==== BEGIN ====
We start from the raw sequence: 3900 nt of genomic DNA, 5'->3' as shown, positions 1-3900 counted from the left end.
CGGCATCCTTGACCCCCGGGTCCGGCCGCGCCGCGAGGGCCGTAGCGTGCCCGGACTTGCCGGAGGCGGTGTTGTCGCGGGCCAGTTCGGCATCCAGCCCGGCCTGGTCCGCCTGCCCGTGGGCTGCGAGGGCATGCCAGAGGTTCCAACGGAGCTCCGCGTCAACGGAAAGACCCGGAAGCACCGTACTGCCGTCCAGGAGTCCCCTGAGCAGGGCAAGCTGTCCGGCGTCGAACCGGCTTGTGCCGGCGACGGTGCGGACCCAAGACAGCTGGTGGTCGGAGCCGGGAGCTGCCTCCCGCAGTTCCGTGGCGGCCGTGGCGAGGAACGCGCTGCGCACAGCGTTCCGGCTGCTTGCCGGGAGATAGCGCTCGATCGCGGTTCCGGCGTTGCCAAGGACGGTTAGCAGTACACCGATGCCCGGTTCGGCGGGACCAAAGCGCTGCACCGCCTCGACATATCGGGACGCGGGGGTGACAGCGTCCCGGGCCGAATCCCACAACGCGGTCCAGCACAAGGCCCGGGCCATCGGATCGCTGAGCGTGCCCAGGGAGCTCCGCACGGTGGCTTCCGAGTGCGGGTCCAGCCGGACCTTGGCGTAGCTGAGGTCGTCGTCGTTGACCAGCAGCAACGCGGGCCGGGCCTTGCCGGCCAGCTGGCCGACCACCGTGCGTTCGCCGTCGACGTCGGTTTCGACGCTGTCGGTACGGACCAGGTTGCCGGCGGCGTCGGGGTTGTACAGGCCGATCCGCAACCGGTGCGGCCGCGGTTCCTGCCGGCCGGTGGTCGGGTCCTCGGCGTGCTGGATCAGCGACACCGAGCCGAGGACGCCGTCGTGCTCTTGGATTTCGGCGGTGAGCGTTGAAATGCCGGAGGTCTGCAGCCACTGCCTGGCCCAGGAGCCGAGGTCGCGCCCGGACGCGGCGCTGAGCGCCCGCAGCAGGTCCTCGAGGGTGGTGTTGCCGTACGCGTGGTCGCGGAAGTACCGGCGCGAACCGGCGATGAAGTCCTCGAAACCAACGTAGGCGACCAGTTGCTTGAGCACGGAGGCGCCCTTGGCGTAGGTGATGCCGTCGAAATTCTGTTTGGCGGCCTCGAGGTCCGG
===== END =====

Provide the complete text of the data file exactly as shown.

We start from the raw sequence: 3900 nt of genomic DNA, 5'->3' as shown, positions 1-3900 counted from the left end.
CGGCATCCTTGACCCCCGGGTCCGGCCGCGCCGCGAGGGCCGTAGCGTGCCCGGACTTGCCGGAGGCGGTGTTGTCGCGGGCCAGTTCGGCATCCAGCCCGGCCTGGTCCGCCTGCCCGTGGGCTGCGAGGGCATGCCAGAGGTTCCAACGGAGCTCCGCGTCAACGGAAAGACCCGGAAGCACCGTACTGCCGTCCAGGAGTCCCCTGAGCAGGGCAAGCTGTCCGGCGTCGAACCGGCTTGTGCCGGCGACGGTGCGGACCCAAGACAGCTGGTGGTCGGAGCCGGGAGCTGCCTCCCGCAGTTCCGTGGCGGCCGTGGCGAGGAACGCGCTGCGCACAGCGTTCCGGCTGCTTGCCGGGAGATAGCGCTCGATCGCGGTTCCGGCGTTGCCAAGGACGGTTAGCAGTACACCGATGCCCGGTTCGGCGGGACCAAAGCGCTGCACCGCCTCGACATATCGGGACGCGGGGGTGACAGCGTCCCGGGCCGAATCCCACAACGCGGTCCAGCACAAGGCCCGGGCCATCGGATCGCTGAGCGTGCCCAGGGAGCTCCGCACGGTGGCTTCCGAGTGCGGGTCCAGCCGGACCTTGGCGTAGCTGAGGTCGTCGTCGTTGACCAGCAGCAACGCGGGCCGGGCCTTGCCGGCCAGCTGGCCGACCACCGTGCGTTCGCCGTCGACGTCGGTTTCGACGCTGTCGGTACGGACCAGGTTGCCGGCGGCGTCGGGGTTGTACAGGCCGATCCGCAACCGGTGCGGCCGCGGTTCCTGCCGGCCGGTGGTCGGGTCCTCGGCGTGCTGGATCAGCGACACCGAGCCGAGGACGCCGTCGTGCTCTTGGATTTCGGCGGTGAGCGTTGAAATGCCGGAGGTCTGCAGCCACTGCCTGGCCCAGGAGCCGAGGTCGCGCCCGGACGCGGCGCTGAGCGCCCGCAGCAGGTCCTCGAGGGTGGTGTTGCCGTACGCGTGGTCGCGGAAGTACCGGCGCGAACCGGCGATGAAGTCCTCGAAACCAACGTAGGCGACCAGTTGCTTGAGCACGGAGGCGCCCTTGGCGTAGGTGATGCCGTCGAAATTCTGTTTGGCGGCCTCGAGGTCCGG